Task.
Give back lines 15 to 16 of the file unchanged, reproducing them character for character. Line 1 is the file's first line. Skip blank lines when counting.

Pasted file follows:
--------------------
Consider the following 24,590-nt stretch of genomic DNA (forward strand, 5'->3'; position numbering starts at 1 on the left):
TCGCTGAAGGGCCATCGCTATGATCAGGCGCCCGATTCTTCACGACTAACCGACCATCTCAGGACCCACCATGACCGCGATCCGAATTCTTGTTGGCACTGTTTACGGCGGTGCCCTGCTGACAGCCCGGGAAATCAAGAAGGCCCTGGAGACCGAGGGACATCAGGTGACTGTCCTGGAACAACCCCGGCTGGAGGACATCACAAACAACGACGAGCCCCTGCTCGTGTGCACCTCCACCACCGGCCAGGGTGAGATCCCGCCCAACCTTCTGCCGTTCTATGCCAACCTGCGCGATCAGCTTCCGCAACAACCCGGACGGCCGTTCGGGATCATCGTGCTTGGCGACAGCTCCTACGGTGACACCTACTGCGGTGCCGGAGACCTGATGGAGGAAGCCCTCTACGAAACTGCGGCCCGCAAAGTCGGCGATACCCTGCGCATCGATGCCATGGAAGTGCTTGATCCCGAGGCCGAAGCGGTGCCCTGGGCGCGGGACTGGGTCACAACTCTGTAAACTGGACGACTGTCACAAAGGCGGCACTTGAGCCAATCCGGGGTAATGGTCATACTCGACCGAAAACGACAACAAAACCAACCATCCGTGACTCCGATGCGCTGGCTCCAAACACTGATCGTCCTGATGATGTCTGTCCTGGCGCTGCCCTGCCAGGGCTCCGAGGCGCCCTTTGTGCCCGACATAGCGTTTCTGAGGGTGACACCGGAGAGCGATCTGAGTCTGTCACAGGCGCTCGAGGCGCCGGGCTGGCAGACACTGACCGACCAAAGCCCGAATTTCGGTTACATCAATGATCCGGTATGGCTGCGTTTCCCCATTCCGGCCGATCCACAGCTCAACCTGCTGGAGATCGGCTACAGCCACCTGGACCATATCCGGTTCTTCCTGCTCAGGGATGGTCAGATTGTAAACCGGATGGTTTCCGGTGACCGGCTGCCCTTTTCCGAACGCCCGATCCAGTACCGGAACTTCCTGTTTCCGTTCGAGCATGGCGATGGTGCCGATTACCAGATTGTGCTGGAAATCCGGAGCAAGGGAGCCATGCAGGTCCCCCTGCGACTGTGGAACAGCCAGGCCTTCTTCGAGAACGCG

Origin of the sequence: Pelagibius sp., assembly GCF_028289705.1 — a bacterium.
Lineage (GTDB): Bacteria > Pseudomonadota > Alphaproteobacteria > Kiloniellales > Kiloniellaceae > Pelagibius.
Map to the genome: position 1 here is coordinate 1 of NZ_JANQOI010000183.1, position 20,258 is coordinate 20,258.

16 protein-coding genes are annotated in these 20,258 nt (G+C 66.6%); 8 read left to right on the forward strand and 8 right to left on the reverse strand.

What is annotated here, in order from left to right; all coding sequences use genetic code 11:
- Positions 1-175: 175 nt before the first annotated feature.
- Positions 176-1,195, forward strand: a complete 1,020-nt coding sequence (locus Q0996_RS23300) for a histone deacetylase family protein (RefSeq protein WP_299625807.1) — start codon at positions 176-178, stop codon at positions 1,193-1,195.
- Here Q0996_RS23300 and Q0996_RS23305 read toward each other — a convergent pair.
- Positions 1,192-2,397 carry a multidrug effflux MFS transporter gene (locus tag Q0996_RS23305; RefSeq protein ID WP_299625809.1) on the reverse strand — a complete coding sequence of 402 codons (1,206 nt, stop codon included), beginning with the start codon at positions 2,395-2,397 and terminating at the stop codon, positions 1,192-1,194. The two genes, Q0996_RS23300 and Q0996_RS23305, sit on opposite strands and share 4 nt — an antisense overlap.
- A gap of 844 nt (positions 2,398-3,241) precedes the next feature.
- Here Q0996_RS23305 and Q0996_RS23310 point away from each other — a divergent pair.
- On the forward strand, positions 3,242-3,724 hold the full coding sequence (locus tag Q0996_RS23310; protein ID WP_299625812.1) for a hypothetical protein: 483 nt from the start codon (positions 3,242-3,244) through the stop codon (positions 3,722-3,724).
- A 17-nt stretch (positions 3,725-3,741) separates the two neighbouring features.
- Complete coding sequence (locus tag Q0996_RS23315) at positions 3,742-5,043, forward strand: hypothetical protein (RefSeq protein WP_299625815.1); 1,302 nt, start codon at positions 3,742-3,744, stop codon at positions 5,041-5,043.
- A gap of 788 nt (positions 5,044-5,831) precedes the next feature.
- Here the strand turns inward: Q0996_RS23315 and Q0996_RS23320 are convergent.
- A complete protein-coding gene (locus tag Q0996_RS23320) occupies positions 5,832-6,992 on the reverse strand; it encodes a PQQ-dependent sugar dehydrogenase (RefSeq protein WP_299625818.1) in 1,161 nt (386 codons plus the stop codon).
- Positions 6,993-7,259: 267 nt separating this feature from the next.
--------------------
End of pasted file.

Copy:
- A 17-nt stretch (positions 3,725-3,741) separates the two neighbouring features.
- Complete coding sequence (locus tag Q0996_RS23315) at positions 3,742-5,043, forward strand: hypothetical protein (RefSeq protein WP_299625815.1); 1,302 nt, start codon at positions 3,742-3,744, stop codon at positions 5,041-5,043.